Women Win The Right To Vote – 8/18/1920

US History |

Hillary Clinton is standing proof that women deserve to be a part of the political process. She is currently the first female presidential nominee in our nation’s history. It’s incredible that this happened nearly 100 years after women fought so hard to win the right to vote. 

The women of the suffrage movement fought courageously and against a lot of negative attention and even accusations of treason from fellow male “patriots.” On this day in history the women of the suffrage movement was ratified as the 19th amendment to the Constitution. The first state to ratify the amendment was Tennessee, it had two thirds of the majority to ratify the amendment in their state, making it the law of the land. It was the culmination of nearly 70 years of struggling women in the United States. The amendment reads invert simple English what is common sense today.

“The right of citizens of the United States to vote shall not be denied or abridged by the United States or by any State on account of sex” and “Congress shall have power to enforce this article by appropriate legislation.”

The women’s suffrage movement was started in the middle of the 19th Century. A group of women who had become politically active due to their work as abolitionists and temperance supporters. By July of 1848, over 200 suffragists were brought together by two extremely famous women: Lucretia Mott and Elizabeth Cady Stanton. They met in New York to discuss the value and impact that women’s right to vote and rights in general in Seneca Falls, New York and spearheaded the Seneca Falls Convention. They came to the conclusion that women needed the right to vote to truly be part of the political process. Their resolution was met with a lot of ridicule and women weren’t taken seriously despite their eloquent words, “it is the duty of the women of this country to secure to themselves their sacred right to the elective franchise.”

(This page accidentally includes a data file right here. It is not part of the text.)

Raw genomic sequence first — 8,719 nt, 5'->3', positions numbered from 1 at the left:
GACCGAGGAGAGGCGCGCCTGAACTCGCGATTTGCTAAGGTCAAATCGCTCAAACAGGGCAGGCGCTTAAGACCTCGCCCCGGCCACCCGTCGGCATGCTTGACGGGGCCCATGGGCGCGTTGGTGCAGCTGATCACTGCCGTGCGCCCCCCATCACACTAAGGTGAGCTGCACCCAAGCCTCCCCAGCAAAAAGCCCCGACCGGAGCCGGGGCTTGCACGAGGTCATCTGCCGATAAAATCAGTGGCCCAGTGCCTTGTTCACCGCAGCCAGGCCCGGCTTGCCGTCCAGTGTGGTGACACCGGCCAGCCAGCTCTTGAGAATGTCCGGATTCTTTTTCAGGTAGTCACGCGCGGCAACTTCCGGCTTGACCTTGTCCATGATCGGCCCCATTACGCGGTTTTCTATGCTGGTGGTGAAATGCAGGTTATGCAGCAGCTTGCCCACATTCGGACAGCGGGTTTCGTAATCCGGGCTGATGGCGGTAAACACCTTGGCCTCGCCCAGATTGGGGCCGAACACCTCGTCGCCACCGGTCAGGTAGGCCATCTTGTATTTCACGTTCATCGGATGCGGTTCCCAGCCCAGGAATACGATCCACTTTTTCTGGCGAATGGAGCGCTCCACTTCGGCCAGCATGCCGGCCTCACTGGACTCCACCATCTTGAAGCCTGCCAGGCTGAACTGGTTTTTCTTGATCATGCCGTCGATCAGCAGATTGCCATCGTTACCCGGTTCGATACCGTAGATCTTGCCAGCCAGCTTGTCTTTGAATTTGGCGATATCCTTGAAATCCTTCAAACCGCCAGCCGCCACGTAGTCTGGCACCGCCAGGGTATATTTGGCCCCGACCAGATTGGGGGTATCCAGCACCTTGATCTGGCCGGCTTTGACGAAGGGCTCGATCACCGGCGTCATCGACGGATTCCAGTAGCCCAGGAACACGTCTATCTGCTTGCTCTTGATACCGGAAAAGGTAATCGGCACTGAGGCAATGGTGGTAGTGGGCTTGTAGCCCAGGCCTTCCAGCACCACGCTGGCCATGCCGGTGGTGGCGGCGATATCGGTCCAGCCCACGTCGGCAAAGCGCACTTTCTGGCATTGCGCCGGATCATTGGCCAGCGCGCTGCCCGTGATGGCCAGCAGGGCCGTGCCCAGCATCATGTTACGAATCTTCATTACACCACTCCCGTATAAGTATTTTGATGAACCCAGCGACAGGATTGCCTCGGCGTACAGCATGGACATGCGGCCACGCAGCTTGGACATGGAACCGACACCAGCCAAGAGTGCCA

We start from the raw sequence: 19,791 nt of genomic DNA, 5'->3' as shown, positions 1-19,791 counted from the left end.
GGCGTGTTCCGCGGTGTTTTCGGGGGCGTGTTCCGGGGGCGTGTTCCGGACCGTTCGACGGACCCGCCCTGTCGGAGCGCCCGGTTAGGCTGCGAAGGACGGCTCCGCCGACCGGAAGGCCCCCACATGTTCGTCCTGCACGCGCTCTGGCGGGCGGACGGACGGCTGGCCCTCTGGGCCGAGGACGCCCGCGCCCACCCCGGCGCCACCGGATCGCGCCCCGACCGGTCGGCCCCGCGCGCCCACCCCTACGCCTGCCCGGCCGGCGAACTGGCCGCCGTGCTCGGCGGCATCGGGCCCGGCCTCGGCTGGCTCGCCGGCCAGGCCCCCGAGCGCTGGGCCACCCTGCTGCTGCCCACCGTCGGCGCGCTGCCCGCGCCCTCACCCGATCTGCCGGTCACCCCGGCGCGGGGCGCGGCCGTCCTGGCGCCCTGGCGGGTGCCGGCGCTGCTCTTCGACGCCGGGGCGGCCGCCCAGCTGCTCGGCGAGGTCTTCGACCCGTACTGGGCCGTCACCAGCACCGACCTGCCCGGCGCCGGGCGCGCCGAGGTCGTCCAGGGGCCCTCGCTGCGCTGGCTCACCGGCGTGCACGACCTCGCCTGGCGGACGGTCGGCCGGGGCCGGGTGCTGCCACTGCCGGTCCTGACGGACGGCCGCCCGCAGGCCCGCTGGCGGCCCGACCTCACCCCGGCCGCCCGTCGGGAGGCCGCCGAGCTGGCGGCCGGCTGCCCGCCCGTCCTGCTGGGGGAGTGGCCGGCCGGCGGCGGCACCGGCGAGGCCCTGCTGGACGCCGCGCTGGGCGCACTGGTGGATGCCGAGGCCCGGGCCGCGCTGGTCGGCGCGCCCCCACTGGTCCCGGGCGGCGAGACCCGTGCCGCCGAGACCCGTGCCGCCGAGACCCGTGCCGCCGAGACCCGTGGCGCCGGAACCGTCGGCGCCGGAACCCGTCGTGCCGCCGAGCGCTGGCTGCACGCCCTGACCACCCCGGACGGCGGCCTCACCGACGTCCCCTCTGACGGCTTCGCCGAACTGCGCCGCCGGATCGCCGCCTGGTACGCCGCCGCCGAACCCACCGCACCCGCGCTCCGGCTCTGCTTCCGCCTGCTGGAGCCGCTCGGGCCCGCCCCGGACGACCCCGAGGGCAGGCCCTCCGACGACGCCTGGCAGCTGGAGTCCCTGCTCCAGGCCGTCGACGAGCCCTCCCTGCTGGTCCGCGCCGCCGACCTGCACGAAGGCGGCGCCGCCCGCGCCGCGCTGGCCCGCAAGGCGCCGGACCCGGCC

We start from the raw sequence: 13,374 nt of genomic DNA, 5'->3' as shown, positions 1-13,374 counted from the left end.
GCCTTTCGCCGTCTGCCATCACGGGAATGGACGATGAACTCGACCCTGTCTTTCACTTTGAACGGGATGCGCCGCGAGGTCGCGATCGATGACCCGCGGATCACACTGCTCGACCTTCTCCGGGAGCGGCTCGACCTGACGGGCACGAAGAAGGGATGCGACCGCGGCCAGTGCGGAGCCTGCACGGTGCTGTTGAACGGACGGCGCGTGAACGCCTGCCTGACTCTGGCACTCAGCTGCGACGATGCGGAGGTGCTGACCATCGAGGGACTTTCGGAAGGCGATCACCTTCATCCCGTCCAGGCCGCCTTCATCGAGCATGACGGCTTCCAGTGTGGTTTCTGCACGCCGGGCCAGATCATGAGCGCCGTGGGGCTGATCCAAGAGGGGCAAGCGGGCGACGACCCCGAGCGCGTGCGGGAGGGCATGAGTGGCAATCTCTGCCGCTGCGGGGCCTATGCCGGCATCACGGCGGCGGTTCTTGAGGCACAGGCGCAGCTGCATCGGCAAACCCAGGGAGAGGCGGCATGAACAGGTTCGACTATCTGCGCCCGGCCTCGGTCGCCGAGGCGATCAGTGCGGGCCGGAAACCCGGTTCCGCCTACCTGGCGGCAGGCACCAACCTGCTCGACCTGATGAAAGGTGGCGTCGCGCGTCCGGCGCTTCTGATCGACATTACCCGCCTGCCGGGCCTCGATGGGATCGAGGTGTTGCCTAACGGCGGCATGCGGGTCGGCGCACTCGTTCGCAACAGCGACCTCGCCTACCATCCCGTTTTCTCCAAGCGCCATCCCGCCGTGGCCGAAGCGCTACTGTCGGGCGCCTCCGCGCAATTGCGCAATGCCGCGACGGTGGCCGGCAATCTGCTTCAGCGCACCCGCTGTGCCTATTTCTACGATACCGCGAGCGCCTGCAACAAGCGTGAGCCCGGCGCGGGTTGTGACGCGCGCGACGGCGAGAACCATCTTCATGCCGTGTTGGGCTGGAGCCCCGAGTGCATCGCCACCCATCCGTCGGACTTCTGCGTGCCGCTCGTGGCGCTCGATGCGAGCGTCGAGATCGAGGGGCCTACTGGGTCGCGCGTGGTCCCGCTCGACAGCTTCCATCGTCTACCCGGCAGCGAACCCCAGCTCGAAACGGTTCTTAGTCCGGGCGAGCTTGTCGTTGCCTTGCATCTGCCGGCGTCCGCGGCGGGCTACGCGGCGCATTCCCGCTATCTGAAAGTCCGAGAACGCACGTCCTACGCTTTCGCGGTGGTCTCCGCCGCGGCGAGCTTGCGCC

The first national women’s rights convention wasn’t held until 1850. The convention ended up repeating each year and provided an important focus for the growing and popular woman suffrage movement. In the Reconstruction era, following the Civil War, the 15th Amendment to the U.S. Constitution was adopted and granted African American men the right to vote. Congress didn’t acknowledge black women or women in general and didn’t expand on the sphere of gender. 

The National Woman Suffrage Association was founded why Susan B. Anthony and Elizabeth Cady Stanton and their agenda was simple: to push for a woman’s suffrage amendment to the U.S. Constitution. They saw the effects the 15th amendment had on people and decided that an official reaction from the Government would really help their cause. The American Woman’s Suffrage Association was led by Lucy Stone. It was formed in the same year to smooth out work through the state legislatures and aid the movements that had already been in place.

By the middle of the 20th Century women’s roles will trending upward and they were getting more freedoms including the right to vote. The Amendment passed in June of 1919.

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